Christian Steinmetz

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For the American record producer and engineer, see Chris Steinmetz.
Christian Steinmetz
Christian Steinmetz.jpg
Steinmetz in Wisconsin uniform, 1905
Personal information
Born (1882-06-28)June 28, 1882
Milwaukee, Wisconsin
Died June 11, 1963(1963-06-11) (aged 80)
Milwaukee, Wisconsin
Nationality American
Listed height 5 ft 9 in (1.75 m)
Listed weight 137 lb (62 kg)
Career information
High school South Division (Milwaukee, Wisconsin)
College Wisconsin (1902–1905)
Position Forward
Career highlights and awards
Basketball Hall of Fame as player

Christian "Chris" Steinmetz (June 28, 1882 – June 11, 1963) was an American basketball player. He played forward for the University of Wisconsin from 1903 to 1905. He was college basketball's leading scorer in the game's first 25 years from 1895 to 1920. He became known as the "Father of Wisconsin Basketball" and was inducted into the Basketball Hall of Fame in 1961.

Early years[edit]

Steinmetz was born in Milwaukee, Wisconsin in 1882. He was the son of Chris, a Milwaukee real estate man, and Frances Steinmetz.[1]

Steinmetz attended Milwaukee's South Division High School where he was a member of the school's basketball and track teams. He led South Division to the state high school basketball championship in 1902 and was the state champion in the high jump that year.[2]

University of Wisconsin[edit]

Steinmetz enrolled at the University of Wisconsin where he was a member of the Badgers' track and basketball teams from 1903 to 1905.[2] Despite his modest size at 5 ft 9 in (1.75 m) and 137 pounds (62 kg), he became one of the greatest scorers in basketball history.[3] One writer who saw him play wrote: "He was a human dynamo on the basketball floor. Possessed of an uncanny eye for the basket and a bulldog on defense, Steinmetz always seemed to be at the right place at the right time. He was to basketball what Willie Heston (of Michigan) was to football."[4]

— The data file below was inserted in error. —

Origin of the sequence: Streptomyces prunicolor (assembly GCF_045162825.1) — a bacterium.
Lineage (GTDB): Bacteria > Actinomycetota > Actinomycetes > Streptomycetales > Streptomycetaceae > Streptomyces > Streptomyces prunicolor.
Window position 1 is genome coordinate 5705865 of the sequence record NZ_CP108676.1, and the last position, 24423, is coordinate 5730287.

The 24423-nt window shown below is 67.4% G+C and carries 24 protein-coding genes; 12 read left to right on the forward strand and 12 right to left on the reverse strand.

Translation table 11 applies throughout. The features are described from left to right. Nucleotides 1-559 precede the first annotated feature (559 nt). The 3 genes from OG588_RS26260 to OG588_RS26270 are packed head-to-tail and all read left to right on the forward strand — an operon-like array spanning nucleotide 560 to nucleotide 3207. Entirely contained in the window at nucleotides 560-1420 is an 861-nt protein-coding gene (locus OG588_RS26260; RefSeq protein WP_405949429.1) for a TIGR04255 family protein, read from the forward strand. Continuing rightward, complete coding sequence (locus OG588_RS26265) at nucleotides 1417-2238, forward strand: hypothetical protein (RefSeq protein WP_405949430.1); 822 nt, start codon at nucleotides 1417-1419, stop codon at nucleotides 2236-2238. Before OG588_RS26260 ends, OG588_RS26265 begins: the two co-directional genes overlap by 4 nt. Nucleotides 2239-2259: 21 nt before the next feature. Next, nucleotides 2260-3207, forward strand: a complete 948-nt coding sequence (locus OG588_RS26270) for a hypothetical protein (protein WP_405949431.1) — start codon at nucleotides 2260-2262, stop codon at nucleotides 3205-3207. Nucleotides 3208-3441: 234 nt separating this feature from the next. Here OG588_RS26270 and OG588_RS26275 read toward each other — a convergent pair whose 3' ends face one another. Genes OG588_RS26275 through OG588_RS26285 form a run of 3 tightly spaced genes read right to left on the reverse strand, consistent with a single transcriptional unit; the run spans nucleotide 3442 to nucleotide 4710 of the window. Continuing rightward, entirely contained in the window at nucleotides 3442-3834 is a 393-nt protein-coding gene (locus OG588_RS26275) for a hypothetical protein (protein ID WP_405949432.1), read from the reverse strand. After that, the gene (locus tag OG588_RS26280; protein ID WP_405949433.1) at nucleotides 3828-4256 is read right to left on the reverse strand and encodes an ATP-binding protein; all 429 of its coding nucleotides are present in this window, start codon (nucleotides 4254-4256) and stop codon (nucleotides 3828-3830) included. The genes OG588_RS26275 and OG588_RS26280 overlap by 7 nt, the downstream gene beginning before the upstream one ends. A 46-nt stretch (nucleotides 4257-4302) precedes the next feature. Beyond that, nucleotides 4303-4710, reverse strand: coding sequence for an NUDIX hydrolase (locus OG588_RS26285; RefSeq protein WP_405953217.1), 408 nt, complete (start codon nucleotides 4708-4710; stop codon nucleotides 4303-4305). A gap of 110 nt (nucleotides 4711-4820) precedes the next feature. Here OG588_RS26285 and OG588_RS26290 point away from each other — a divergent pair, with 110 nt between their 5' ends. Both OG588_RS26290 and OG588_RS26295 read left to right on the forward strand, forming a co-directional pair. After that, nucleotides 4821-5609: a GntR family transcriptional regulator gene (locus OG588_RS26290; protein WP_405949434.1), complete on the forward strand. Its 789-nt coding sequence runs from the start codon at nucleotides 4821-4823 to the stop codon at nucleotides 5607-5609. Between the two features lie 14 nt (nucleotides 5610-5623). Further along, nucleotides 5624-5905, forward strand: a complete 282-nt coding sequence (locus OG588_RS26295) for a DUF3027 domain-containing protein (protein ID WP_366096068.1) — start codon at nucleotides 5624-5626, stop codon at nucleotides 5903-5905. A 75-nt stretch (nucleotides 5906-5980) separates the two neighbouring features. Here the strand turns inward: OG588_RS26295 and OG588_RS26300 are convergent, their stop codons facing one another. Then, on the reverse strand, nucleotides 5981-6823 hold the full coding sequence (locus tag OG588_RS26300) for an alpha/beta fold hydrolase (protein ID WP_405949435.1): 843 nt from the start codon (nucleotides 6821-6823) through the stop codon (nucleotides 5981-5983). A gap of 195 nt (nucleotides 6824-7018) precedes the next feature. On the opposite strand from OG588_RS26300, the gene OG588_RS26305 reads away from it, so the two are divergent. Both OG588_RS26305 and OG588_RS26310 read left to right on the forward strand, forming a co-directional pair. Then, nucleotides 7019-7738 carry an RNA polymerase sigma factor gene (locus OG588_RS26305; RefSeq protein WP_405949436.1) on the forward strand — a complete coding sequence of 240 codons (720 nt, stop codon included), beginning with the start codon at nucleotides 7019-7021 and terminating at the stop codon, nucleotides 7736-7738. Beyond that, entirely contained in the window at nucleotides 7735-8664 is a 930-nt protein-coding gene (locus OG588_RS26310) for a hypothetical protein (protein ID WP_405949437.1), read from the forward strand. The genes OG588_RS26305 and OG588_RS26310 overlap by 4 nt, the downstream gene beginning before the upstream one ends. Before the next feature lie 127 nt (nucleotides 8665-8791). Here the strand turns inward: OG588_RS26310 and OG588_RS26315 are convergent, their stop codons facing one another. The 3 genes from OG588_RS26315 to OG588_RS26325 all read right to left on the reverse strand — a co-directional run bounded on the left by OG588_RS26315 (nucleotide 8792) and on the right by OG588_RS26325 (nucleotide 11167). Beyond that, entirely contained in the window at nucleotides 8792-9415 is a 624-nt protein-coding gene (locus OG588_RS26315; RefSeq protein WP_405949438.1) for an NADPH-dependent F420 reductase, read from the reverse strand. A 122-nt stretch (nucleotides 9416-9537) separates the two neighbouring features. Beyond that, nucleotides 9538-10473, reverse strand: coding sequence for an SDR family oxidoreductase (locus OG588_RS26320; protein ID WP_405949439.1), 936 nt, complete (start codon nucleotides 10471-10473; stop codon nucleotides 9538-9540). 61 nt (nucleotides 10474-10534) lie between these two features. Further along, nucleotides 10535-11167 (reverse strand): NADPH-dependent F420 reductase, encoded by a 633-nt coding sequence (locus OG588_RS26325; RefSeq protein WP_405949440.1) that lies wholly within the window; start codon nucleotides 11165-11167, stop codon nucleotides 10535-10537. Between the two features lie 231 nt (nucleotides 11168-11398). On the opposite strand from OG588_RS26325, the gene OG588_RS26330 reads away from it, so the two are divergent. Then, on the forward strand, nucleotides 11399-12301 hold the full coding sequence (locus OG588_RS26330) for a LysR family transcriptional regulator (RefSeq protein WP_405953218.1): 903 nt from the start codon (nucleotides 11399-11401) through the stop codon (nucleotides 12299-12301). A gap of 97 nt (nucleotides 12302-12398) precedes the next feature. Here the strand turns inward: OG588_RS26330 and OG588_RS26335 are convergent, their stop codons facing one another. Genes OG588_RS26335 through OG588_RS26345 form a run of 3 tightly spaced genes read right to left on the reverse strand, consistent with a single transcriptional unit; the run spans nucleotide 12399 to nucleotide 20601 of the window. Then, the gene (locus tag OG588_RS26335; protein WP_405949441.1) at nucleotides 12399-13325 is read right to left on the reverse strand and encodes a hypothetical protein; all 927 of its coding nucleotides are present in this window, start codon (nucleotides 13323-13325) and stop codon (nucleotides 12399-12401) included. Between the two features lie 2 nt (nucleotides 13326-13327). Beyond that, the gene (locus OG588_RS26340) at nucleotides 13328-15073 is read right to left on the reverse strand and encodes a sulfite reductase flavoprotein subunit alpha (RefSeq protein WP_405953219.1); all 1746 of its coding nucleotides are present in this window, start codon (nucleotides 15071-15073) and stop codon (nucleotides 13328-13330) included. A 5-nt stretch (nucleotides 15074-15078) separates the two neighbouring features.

Evolution of the game[edit]

Steinmetz was credited with being an innovator in technique. In an era when the underhand, two-handed shot was the norm, Steinmetz often used a "one-hander." Steinmetz later recalled that the one-hander was "always good for three or four baskets before they caught on to it."[5] He also had the ability to rebound or catch a pass and shoot while in the air, "a feat that was unheard of in those days."[5] In 1958, Steinmetz told a reporter that the modern game was as different from the game he played as "hearts is from poker." He concluded that the biggest change in the game was eliminating the "center jump," in which there was a jump ball at center court after every score. He noted: "It makes basketball a percentage game. Whichever team is hitting for the best percentage of their shots wins. It used to be that the good team would get the ball again in the center jump and one team would pull farther ahead of the other."[6]